Lawmakers getting serious about improving attendance
(Calif.) Some of the savings generated from a voter initiative to reduce California’s prison population would be used to help keep at-risk kids in school, under a bill pending in the Legislature.
Assembly Bill 1014, authored by Assemblyman Tony Thurmond, D-Richmond, would designate 25 percent of the annual prisoner reduction savings to be offered as grants to local educational agencies for improving schools with high rates of chronic absenteeism, out-of-school suspensions or dropouts.
More than 6 million students in the United States missed at least 15 days of school in 2013-14, according to the U.S. Department of Education. Numerous reports show that chronic absenteeism can lower students’ academic achievement and increases their risk of dropping out.
Younger students may miss school when parents pull them out for vacations, while others may fall ill for extended periods. As they age, kids may have to work in order to help support their family, skip class or be suspended and become involved with the juvenile justice system.
The money became available following the passage of Proposition 47 in 2014, which reduced penalties for certain nonviolent drug and property crimes in order to decrease the prison population and the state costs associated.
If adopted, Thurmond’s bill would provide $9.9 million in Prop. 47 money this year for attendance-related activities along with an additional $18 million in one-time Proposition 98 funds.
The grants would be competitively awarded, with districts that have high rates of chronic absenteeism, out-of-school suspensions or high crime rates among young people given priority. There is a requirement that districts come up with a 20 percent local match.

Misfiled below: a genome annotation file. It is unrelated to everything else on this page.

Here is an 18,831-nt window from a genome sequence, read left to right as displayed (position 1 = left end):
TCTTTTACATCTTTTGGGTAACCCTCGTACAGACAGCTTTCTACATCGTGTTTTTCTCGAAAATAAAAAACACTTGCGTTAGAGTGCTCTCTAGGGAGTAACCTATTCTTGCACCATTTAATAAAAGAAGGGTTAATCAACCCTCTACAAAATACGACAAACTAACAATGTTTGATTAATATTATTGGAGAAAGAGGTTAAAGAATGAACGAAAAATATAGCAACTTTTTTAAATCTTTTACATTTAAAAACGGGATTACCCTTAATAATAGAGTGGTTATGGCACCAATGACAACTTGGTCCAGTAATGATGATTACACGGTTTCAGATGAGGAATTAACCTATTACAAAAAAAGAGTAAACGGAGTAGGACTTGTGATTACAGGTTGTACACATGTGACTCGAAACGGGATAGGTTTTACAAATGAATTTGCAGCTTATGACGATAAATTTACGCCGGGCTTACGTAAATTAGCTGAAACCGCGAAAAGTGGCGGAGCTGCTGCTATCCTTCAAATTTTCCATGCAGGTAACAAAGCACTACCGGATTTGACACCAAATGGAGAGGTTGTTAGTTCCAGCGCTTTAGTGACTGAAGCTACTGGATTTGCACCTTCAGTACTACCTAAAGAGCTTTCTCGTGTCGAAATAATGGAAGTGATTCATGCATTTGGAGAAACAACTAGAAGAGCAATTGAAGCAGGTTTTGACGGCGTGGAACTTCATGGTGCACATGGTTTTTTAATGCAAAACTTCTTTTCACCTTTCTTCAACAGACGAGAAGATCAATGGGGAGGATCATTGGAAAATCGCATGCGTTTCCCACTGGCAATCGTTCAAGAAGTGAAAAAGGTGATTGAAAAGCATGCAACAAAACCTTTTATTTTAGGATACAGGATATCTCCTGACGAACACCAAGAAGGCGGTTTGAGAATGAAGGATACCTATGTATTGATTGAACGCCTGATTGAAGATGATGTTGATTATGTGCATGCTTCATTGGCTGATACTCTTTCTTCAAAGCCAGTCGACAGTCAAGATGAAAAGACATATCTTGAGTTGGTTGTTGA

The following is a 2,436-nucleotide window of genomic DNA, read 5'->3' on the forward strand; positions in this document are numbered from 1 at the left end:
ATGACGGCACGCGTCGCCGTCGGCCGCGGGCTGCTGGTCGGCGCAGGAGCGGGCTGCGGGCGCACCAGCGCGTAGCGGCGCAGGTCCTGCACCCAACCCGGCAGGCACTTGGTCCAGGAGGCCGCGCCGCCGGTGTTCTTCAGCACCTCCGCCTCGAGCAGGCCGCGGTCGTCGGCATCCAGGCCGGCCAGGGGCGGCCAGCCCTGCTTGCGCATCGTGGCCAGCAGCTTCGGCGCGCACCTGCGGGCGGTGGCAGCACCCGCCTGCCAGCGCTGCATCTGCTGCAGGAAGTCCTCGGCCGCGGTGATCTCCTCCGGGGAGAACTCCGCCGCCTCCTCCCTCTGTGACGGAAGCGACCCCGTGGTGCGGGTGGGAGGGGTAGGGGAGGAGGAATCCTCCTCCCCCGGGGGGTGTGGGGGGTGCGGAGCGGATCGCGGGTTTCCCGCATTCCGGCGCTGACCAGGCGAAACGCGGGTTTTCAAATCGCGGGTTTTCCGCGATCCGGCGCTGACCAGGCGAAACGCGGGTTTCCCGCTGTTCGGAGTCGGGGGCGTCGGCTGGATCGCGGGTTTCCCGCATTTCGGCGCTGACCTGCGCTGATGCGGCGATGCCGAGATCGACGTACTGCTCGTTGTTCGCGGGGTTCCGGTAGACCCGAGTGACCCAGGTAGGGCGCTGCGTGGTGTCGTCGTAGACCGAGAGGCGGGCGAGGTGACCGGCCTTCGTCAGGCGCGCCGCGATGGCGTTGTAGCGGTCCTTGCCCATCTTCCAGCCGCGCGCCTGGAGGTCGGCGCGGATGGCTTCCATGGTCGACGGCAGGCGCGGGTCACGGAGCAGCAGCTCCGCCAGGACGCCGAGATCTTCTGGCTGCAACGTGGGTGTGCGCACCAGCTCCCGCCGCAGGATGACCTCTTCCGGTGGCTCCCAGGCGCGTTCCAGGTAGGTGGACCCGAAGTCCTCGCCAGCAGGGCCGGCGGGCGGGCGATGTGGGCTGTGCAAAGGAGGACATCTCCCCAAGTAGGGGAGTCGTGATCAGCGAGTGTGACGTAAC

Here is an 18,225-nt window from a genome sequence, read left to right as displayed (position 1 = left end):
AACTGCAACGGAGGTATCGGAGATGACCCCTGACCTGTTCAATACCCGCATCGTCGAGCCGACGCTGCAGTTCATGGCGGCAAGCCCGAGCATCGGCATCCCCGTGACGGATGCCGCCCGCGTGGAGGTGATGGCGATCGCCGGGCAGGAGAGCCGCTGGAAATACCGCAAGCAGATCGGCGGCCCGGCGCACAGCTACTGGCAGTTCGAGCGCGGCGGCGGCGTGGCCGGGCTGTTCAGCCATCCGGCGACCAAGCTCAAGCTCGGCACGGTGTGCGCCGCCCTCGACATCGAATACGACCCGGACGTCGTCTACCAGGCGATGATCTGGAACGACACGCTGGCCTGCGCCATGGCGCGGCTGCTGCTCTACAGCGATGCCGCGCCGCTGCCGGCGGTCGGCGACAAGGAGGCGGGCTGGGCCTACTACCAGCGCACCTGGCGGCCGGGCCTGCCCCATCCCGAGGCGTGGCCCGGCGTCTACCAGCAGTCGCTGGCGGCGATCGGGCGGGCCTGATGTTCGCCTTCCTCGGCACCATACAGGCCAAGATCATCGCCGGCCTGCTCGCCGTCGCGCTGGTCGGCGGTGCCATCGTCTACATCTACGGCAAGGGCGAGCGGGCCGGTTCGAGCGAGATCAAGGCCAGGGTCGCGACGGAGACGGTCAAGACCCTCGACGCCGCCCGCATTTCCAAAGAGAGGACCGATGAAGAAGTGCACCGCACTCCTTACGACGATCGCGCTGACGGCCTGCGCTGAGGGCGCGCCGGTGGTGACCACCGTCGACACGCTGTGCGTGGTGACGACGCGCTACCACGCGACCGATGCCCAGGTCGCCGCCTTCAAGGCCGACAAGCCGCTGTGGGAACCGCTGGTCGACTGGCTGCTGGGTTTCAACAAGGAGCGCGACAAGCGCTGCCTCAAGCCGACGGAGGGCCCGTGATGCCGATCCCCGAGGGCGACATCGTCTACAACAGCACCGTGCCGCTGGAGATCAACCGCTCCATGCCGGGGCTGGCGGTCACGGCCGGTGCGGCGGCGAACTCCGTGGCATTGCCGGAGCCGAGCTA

In an effort to ensure students are less likely to come into contact with the juvenile justice system, grant money could not be spent on law enforcement activities, such as hiring personnel or purchasing equipment.
AB 1014 is scheduled to be heard by the Senate Appropriations Committee on August 1 when the Legislature reconvenes.
According to Robert Oakes, spokesperson for the California Department of Education, while the CDE does not have a formal position on the bill, targeting chronic absenteeism, particularly in disadvantaged communities, remains one of the state’s key goals.
“Simply put, students need to be in school and in class to learn,” Oakes said in an email. “The [d]epartment will continue working with all concerned parties to track absenteeism, improve attendance, and help all students succeed on their way to 21st century careers and college.”
According to Thurmond’s office, California school districts lost more than $3.5 billion in average daily attendance funding between 2010 and 2014 due to student absences. Additionally, reports issued by the Office of the Attorney General and the Office of Juvenile Justice and Delinquency Prevention in recent years highlighted troubling outcomes for regularly truant students.
Legislators have since focused their efforts on attendance measures.
Multiple bills will be up for consideration when the Legislature returns next month:
- AB 2815 specifies that schools are to “promote a culture of attendance” and accurately track pupil attendance
- AB 2548 would, among other things, create more accountability for school districts in addressing high chronic absenteeism rates
- Senate Bill 1014, which would allow student parents to take parental leave without the time counting against a district’s ADA.